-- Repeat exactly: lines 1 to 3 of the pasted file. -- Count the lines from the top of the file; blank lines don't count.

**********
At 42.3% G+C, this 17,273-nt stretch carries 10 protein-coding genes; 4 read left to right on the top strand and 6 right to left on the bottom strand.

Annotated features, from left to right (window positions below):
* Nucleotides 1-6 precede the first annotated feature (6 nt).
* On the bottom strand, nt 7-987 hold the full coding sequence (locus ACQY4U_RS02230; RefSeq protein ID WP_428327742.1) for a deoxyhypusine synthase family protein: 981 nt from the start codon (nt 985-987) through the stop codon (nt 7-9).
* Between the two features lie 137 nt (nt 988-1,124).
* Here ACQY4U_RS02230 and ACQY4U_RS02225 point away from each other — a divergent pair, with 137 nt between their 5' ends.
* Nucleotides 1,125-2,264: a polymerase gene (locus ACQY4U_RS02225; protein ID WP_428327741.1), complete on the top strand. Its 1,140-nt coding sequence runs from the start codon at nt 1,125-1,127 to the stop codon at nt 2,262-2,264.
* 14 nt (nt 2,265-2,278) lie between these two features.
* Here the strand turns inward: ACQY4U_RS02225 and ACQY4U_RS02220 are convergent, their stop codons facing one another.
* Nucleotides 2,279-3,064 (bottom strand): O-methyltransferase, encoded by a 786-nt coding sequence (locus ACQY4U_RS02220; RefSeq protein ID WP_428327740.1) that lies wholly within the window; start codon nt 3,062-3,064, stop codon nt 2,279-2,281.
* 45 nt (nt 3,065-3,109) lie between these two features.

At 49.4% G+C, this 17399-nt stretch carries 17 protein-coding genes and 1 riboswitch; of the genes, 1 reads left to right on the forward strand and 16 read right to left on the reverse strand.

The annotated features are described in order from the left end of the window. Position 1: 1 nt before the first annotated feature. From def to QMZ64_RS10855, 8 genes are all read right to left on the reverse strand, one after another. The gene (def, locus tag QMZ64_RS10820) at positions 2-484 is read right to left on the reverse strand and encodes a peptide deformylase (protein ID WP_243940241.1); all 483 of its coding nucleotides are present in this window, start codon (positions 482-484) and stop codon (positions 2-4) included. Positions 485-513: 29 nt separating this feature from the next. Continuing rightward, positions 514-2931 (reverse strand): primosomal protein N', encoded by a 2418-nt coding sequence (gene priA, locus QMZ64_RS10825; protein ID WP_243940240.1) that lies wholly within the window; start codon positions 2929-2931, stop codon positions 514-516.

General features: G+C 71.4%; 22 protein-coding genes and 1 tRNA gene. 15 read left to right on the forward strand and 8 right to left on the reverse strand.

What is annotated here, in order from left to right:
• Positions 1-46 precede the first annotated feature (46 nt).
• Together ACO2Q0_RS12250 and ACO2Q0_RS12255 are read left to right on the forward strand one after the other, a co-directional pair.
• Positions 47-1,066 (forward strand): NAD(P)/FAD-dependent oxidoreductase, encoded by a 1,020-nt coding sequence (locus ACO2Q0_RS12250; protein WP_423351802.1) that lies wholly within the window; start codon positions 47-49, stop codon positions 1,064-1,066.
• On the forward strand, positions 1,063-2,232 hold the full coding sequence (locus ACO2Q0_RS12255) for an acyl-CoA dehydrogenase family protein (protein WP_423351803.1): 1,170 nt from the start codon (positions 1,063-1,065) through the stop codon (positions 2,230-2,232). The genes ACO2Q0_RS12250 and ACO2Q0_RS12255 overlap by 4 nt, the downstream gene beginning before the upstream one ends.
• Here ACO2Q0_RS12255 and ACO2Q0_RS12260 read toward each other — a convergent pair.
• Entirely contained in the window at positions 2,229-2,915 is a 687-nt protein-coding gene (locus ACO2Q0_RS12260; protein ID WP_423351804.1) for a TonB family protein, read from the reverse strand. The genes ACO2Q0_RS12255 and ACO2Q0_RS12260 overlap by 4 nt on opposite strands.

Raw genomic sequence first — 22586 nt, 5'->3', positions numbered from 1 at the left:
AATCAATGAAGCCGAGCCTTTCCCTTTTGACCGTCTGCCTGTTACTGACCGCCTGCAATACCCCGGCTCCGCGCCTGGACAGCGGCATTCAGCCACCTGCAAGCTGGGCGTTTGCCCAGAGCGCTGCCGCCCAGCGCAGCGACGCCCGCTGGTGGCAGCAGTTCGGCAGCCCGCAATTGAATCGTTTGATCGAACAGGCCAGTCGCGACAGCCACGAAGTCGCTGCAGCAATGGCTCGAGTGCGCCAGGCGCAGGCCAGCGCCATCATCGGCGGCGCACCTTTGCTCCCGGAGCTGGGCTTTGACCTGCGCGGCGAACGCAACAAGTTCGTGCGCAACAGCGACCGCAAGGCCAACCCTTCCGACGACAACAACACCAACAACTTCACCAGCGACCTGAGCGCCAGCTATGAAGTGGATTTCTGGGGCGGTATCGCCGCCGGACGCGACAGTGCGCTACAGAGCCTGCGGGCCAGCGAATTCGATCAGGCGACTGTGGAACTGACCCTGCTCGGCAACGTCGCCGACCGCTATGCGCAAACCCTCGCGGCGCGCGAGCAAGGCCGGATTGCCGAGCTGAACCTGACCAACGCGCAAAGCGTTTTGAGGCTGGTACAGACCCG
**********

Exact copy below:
At 42.3% G+C, this 17,273-nt stretch carries 10 protein-coding genes; 4 read left to right on the top strand and 6 right to left on the bottom strand.

Annotated features, from left to right (window positions below):
* Nucleotides 1-6 precede the first annotated feature (6 nt).